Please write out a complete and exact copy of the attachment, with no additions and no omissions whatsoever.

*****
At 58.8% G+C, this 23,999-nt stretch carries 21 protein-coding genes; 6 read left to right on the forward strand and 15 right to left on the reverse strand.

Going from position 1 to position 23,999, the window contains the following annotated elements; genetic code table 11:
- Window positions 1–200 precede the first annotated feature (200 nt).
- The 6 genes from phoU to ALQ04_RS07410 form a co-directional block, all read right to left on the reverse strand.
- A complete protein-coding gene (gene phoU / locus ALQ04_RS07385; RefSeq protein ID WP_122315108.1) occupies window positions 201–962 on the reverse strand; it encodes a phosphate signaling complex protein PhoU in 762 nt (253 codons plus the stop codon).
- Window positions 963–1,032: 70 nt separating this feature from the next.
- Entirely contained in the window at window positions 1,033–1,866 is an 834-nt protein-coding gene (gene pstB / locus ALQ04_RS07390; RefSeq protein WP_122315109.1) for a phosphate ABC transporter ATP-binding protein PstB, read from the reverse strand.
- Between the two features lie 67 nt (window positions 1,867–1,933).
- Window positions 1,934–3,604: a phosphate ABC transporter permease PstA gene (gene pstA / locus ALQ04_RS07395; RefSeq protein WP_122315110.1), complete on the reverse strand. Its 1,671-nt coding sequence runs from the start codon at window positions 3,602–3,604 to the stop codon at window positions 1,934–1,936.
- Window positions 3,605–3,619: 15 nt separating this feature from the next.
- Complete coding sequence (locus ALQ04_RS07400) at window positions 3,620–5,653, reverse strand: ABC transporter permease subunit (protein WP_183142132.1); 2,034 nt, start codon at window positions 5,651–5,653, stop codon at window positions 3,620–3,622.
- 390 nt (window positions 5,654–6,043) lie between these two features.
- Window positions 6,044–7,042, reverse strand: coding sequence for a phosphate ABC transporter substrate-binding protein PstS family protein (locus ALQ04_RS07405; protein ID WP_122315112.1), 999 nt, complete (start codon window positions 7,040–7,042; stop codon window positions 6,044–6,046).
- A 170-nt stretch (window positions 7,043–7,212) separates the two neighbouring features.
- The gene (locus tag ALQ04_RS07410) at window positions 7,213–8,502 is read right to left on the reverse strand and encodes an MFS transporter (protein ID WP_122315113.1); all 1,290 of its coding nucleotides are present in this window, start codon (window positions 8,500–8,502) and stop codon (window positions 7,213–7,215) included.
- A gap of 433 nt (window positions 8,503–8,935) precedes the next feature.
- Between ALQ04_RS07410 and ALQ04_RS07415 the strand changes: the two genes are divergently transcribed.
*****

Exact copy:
At 58.8% G+C, this 23,999-nt stretch carries 21 protein-coding genes; 6 read left to right on the forward strand and 15 right to left on the reverse strand.

Going from position 1 to position 23,999, the window contains the following annotated elements; genetic code table 11:
- Window positions 1–200 precede the first annotated feature (200 nt).
- The 6 genes from phoU to ALQ04_RS07410 form a co-directional block, all read right to left on the reverse strand.
- A complete protein-coding gene (gene phoU / locus ALQ04_RS07385; RefSeq protein ID WP_122315108.1) occupies window positions 201–962 on the reverse strand; it encodes a phosphate signaling complex protein PhoU in 762 nt (253 codons plus the stop codon).
- Window positions 963–1,032: 70 nt separating this feature from the next.
- Entirely contained in the window at window positions 1,033–1,866 is an 834-nt protein-coding gene (gene pstB / locus ALQ04_RS07390; RefSeq protein WP_122315109.1) for a phosphate ABC transporter ATP-binding protein PstB, read from the reverse strand.
- Between the two features lie 67 nt (window positions 1,867–1,933).
- Window positions 1,934–3,604: a phosphate ABC transporter permease PstA gene (gene pstA / locus ALQ04_RS07395; RefSeq protein WP_122315110.1), complete on the reverse strand. Its 1,671-nt coding sequence runs from the start codon at window positions 3,602–3,604 to the stop codon at window positions 1,934–1,936.
- Window positions 3,605–3,619: 15 nt separating this feature from the next.
- Complete coding sequence (locus ALQ04_RS07400) at window positions 3,620–5,653, reverse strand: ABC transporter permease subunit (protein WP_183142132.1); 2,034 nt, start codon at window positions 5,651–5,653, stop codon at window positions 3,620–3,622.
- 390 nt (window positions 5,654–6,043) lie between these two features.
- Window positions 6,044–7,042, reverse strand: coding sequence for a phosphate ABC transporter substrate-binding protein PstS family protein (locus ALQ04_RS07405; protein ID WP_122315112.1), 999 nt, complete (start codon window positions 7,040–7,042; stop codon window positions 6,044–6,046).
- A 170-nt stretch (window positions 7,043–7,212) separates the two neighbouring features.
- The gene (locus tag ALQ04_RS07410) at window positions 7,213–8,502 is read right to left on the reverse strand and encodes an MFS transporter (protein ID WP_122315113.1); all 1,290 of its coding nucleotides are present in this window, start codon (window positions 8,500–8,502) and stop codon (window positions 7,213–7,215) included.
- A gap of 433 nt (window positions 8,503–8,935) precedes the next feature.
- Between ALQ04_RS07410 and ALQ04_RS07415 the strand changes: the two genes are divergently transcribed.